julietaposterDirector Pedro Almodóvar/2017

Acclaimed Spanish director Pedro Almodóvar, brings us the austere film Julieta, where one woman learns to struggle through the grief and depression of a long-hidden secret that springs to life after a casual encounter.  It is a tale with many layers, that is willing to tackle some heavy issues to boot. All the while, maintaining an endearing quality in the main characters that helps them rise above some of the darker situations that are portrayed within the narrative.

Julieta (Emma Suárez) is a woman who is ready to upend her entire life, preparing to move from Madrid, Spain to Portugal to support her boyfriend Lorenzo (Dario Grandinetti) who is moving back there to pursue his dreams.  Both are well established in their careers and middle-aged lives, and both value the arts and pursuits such as reading, painting, and sculpture.

 All of it feels very true to life, and authentic to what is happening within the narrative itself.  This is one of the strengths of this film, and Almodóvar’s direction that can be seen and felt throughout its running time.

As Julieta is preparing to leave, she casually runs into Beatrice (Michelle Jenner), a childhood friend of Julieta’s daughter Antía.  Beatrice, or Bea, lets Julieta know that she recently ran into Antía at Lake Como, near the Italian/Switzerland border.  She commented about how amazed she was that Antía now had 3 children and was still very pretty.  She apologized for having to leave so quickly after just running into Julieta, but casually went on her way.  The encounter, however, was anything but casual for Julieta, who promptly breaks up with Lorezo, cancels her plans to move to Portugal, and then moves from her apartment in Madrid to a different place across town, to a place she has lived before.


Almodóvar keeps the mystery, by shrouding the true catalyst of this exchange, in a deeply hidden back story that is revealed through a series of flashbacks prompted by Julieta writing the true story of what happened in a journal meant for her daughter Antía, who we learn has not seen her mother for over 12 years. The film features Adriana Ugarte as a younger version of Julieta, and Daniel Grao as Xoan, Antía’s father.  Antía is played by Blanca Parés as an 18 month old, and Pricilla Delgado as an adolescent.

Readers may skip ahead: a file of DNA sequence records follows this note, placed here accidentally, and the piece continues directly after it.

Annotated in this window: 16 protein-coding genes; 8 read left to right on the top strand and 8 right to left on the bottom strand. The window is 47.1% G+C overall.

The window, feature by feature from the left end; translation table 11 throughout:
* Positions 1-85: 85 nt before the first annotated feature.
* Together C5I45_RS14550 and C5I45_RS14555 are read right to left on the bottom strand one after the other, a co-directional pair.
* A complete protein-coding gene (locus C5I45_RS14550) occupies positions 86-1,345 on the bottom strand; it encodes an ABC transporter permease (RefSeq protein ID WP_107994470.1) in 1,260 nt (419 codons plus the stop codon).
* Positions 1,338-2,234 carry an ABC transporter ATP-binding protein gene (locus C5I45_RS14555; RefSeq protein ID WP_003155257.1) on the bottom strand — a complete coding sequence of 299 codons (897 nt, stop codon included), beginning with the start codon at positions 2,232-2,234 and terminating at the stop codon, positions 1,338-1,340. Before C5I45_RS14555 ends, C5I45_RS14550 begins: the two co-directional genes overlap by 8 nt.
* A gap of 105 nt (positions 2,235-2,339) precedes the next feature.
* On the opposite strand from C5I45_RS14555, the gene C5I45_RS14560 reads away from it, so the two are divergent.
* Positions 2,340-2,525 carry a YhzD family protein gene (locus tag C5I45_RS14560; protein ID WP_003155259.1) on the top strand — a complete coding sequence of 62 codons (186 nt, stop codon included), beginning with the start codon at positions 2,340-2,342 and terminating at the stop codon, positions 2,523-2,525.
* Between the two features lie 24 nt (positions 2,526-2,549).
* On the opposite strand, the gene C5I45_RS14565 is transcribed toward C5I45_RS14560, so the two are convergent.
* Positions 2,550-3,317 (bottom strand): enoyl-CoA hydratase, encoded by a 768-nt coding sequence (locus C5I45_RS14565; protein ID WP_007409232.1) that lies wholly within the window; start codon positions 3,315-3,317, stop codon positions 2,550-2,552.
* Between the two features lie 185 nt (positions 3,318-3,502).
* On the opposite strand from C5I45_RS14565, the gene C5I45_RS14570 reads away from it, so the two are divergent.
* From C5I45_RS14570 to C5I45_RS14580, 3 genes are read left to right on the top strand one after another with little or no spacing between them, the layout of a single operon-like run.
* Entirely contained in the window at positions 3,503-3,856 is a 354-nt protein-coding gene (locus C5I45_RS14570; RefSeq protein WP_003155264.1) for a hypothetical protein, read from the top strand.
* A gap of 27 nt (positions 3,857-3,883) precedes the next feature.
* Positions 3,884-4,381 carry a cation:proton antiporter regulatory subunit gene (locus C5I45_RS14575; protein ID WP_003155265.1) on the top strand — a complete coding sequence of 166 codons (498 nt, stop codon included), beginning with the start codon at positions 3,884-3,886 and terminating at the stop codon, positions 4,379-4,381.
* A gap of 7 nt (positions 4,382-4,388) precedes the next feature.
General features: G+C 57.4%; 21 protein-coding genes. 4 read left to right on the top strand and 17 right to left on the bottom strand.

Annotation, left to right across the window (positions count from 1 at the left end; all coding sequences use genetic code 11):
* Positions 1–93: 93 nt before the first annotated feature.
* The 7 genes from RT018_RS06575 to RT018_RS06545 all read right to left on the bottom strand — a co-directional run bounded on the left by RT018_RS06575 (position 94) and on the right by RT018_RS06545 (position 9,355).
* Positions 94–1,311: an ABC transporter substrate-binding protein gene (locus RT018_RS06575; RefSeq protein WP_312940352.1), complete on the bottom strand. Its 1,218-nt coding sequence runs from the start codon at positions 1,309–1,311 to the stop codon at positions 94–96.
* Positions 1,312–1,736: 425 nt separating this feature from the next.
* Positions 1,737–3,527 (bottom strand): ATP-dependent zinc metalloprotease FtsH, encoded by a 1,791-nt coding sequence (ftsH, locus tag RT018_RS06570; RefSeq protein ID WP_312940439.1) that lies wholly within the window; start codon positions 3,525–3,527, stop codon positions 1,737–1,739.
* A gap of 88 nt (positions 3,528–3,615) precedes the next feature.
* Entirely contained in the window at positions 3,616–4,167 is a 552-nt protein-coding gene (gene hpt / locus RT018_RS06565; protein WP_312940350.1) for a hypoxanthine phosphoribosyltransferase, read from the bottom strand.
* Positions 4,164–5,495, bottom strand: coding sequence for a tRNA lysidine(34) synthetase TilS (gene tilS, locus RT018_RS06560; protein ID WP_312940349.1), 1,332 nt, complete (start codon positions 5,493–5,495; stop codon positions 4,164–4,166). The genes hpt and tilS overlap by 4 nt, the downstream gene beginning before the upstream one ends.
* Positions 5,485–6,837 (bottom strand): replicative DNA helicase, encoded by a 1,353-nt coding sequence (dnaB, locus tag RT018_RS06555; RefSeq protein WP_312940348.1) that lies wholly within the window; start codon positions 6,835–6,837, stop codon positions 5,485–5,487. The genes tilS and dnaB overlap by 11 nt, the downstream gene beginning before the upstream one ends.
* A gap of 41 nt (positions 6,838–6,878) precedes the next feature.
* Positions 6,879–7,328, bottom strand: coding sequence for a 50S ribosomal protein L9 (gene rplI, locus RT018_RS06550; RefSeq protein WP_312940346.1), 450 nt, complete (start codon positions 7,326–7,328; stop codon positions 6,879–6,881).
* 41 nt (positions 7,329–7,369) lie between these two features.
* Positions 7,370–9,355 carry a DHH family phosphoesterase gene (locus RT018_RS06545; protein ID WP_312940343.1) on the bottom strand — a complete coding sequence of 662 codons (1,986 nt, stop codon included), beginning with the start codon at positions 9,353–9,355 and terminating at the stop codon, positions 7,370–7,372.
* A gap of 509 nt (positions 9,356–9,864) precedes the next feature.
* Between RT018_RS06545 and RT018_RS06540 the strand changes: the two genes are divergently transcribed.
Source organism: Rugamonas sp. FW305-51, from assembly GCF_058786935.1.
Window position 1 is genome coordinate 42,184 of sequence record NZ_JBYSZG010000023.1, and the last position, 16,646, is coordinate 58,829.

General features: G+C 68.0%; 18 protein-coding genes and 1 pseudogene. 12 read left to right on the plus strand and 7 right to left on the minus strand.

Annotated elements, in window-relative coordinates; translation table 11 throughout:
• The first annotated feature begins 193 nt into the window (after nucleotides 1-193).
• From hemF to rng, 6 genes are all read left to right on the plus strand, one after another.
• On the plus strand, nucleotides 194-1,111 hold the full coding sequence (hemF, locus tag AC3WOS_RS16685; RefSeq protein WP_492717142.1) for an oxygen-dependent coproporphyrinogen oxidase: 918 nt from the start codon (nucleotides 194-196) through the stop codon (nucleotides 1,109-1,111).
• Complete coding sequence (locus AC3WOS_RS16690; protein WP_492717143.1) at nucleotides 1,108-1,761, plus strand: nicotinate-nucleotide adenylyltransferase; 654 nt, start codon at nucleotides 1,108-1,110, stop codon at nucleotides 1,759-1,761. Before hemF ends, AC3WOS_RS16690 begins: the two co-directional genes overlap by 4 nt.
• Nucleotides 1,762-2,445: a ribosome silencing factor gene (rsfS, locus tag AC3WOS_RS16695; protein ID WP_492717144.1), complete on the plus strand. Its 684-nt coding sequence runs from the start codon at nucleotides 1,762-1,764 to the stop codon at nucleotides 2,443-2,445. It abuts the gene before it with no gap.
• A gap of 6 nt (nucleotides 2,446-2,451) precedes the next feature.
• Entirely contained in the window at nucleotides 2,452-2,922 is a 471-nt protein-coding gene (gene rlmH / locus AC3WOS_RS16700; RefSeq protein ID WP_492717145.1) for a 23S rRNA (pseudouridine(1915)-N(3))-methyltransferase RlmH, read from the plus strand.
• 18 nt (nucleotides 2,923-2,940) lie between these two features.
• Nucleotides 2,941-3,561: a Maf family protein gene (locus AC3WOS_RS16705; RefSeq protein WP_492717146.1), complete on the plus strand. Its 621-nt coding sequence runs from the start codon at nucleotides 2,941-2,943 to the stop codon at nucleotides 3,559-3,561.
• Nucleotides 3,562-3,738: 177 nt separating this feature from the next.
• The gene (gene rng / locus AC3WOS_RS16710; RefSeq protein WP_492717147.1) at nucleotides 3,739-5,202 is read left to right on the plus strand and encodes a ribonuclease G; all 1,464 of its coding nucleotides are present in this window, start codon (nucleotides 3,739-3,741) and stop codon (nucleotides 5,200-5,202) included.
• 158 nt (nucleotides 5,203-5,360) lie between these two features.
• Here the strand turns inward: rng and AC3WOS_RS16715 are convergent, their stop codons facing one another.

Almodóvar is a master of the subtle shift of tone as he balances several shifting narratives seen as snapshots at different periods of Julieta’s life.  From the passion of a young 25 year old teaching at a school about the subject that she loves, to finding her first love after a chance encounter on a train, the initial feelings are euphoric, yet controlled, before subtitling shifting tones to more complex ones as external situations weave in and out of the lives of the characters.


Julieta, for example, is always passionate and optimistic as a foundation of her character, which becomes all the more startling as you witness the events that has led to the estrangement from her daughter and her subsequent slide into darkness and despair.  The optimism sometimes still peeks through, but just like looking at one who has aged over time, the person, or this case the character, in front of you stands as a mere shadow of who they once were.  Despite this, the film still holds out hope that all is not lost.

The narrative of the film, written by Almodóvar and Alice Munro, looks to contrast a series of notions.  Youth vs. aging.  Faith in something higher vs. despair in our hopeless situations.  Art vs. Practicality.  Truth vs. Compromise.  Past vs. future. Love vs. physical desire, and many more.  At the center of it all is a sobering, and crippling effect of depression, and grief.  Yet despite these darker subjects, Julieta is still offering hope for those who might despair of life at times.


The film is in Spanish, with English subtitles, but speaks with a voice that is truly universal in how it conveys the situations and emotions of its title character.  The emotions and reactions of the characters are grounded in the sobering reality that is our current world, and as such are recognizable to all, even in the face of a potential language barrier.  The message: it comes through.

Another subtle change in Julieta is the ever changing relationship with Julieta and her daughter, as her daughter, Antía, grows up.  All of it feels very true to life, and authentic to what is happening within the narrative itself.  This is one of the strengths of this film, and Almodóvar’s direction that can be seen and felt throughout its running time.

Julieta offers no easy answers, but ends much like its protagonist in the fact that no matter how dour the circumstances might seem to be, there is a light at the end of the metaphorical tunnel.  This light is one of positivity, possibility, and the belief that ultimately, we sometimes get a second chance to make the choices that will drive who we truly are to the places we need to be.